Could this also translate as "do you write a book"? I thought this was also the polite 2nd person form
In the formal second person, "Sie" woukd be capitalised. So "Schreiben Sie ein Buch?" would be "are you writing a book?" whereas "Schreiben sie ein Buch?" means "Are they writing a book?"
Why is it all mixed up? I know its a different language and its structured differently but its hard to remember the order in which words come in phrases when the literal translation is all mixed up, "writing they a books?" Its really confusing for me
In German, you use inversion when asking a yes/no question. That is, you switch the position of the verb and pronoun. You are actually doing the same thing in English. They are (pronoun, verb), are they? (verb, pronoun). Sie schreiben (they are writing/they write), schreiben sie? (are they writing?/do they write?).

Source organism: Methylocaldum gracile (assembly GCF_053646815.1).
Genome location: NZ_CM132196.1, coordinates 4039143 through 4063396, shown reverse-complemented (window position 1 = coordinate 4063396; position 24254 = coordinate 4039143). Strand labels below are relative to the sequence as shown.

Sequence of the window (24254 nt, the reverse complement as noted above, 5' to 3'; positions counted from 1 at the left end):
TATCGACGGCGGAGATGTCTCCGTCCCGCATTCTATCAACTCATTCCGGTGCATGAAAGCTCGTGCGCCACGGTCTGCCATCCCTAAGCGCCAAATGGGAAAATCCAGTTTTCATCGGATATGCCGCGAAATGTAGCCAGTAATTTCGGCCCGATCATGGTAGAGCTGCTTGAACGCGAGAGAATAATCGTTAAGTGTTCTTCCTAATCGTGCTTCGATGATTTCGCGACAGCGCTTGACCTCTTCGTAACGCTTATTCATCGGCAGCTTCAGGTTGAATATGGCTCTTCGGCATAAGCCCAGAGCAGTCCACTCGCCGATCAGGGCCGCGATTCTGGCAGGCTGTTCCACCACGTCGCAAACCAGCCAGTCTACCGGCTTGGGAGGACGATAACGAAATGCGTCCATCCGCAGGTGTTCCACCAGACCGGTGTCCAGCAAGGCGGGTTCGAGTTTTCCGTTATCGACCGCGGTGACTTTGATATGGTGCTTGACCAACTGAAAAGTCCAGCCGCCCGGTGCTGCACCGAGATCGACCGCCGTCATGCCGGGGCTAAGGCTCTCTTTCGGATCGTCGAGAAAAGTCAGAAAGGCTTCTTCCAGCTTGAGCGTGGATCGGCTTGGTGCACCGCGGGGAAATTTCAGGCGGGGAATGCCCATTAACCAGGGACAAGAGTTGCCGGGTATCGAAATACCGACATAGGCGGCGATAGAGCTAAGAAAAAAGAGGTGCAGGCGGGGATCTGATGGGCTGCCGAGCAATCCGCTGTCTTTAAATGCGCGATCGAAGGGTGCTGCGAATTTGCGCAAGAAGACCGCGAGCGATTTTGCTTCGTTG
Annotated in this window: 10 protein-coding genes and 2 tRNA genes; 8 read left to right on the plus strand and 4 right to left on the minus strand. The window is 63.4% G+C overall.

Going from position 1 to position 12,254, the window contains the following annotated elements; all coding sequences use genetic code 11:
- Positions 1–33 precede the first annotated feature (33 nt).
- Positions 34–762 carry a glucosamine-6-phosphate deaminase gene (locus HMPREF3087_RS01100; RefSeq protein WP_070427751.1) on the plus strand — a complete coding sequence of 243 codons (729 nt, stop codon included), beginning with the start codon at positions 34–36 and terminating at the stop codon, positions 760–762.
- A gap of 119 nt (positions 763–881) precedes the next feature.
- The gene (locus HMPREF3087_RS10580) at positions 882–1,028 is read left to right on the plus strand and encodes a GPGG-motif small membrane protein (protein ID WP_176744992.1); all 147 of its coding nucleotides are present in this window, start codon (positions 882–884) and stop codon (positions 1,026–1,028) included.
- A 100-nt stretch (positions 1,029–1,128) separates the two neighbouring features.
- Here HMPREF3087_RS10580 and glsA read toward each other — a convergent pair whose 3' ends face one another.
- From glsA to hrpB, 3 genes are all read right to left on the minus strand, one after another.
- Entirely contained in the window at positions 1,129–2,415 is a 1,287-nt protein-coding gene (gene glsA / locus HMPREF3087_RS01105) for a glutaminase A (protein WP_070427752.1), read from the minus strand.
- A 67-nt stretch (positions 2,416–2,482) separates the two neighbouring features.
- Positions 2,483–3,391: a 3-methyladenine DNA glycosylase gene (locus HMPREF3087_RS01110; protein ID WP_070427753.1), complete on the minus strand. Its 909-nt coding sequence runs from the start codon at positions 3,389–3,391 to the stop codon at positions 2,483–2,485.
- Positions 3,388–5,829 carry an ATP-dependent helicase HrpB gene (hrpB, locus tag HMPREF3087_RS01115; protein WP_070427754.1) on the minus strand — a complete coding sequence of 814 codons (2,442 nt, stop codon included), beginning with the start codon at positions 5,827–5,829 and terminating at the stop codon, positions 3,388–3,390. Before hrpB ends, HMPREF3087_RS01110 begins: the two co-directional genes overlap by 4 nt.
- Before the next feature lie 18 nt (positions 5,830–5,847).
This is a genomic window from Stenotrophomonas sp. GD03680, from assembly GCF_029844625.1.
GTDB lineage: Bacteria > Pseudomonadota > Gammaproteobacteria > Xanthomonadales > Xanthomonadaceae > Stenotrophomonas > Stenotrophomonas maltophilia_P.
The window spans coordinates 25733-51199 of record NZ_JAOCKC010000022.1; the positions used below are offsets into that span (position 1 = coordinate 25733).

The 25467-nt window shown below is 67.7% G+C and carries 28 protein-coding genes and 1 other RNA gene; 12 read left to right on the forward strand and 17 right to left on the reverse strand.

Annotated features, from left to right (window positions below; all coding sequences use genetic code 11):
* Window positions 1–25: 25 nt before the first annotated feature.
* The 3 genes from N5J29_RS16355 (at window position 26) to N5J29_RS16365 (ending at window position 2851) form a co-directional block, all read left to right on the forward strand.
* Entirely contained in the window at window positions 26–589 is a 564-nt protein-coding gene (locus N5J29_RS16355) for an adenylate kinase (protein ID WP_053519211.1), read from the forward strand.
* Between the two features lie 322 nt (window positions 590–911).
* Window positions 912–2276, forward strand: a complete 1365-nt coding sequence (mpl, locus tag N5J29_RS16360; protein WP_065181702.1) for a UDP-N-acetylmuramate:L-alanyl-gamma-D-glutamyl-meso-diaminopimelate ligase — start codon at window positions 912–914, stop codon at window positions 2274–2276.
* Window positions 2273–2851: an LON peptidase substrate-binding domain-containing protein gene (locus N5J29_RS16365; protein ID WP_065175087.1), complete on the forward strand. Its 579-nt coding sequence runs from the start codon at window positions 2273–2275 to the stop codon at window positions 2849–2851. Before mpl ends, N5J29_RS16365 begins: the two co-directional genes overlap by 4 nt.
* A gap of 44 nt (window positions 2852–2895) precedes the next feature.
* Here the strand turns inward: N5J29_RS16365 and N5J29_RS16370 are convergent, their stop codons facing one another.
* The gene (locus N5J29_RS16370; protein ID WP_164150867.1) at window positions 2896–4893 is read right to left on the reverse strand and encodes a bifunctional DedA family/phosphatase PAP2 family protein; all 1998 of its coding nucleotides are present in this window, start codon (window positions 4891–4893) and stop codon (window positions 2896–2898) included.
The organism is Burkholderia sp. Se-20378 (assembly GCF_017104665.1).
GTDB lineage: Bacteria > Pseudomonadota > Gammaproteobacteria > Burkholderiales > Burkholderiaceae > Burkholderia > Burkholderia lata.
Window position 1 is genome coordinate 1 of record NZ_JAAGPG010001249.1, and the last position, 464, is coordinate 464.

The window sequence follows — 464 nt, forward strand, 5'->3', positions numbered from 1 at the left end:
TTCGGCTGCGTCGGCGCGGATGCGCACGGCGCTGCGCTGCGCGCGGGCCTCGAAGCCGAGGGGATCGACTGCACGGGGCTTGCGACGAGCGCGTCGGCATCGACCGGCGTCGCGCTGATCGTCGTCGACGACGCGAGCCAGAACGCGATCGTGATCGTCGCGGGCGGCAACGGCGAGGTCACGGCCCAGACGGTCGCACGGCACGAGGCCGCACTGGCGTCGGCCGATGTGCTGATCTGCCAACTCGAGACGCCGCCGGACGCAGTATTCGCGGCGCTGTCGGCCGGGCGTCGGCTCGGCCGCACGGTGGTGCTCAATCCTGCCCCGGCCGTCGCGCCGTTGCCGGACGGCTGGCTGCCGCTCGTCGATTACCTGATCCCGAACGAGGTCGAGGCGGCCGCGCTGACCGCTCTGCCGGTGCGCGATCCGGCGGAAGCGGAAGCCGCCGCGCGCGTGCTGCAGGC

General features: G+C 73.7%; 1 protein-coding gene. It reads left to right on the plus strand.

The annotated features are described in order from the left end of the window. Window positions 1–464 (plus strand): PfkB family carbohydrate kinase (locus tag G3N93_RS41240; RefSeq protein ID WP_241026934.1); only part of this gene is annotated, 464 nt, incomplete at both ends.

"Schreiben" is the plural, third person conjugation meaning "they write." Also, "sie" means "they." Those are the two clues that helped me understand.
Because Buch is das Buch, so ein- doesn't have the masculine accusative (-en) ending. If it was der Apfel, it would be einen Apfel.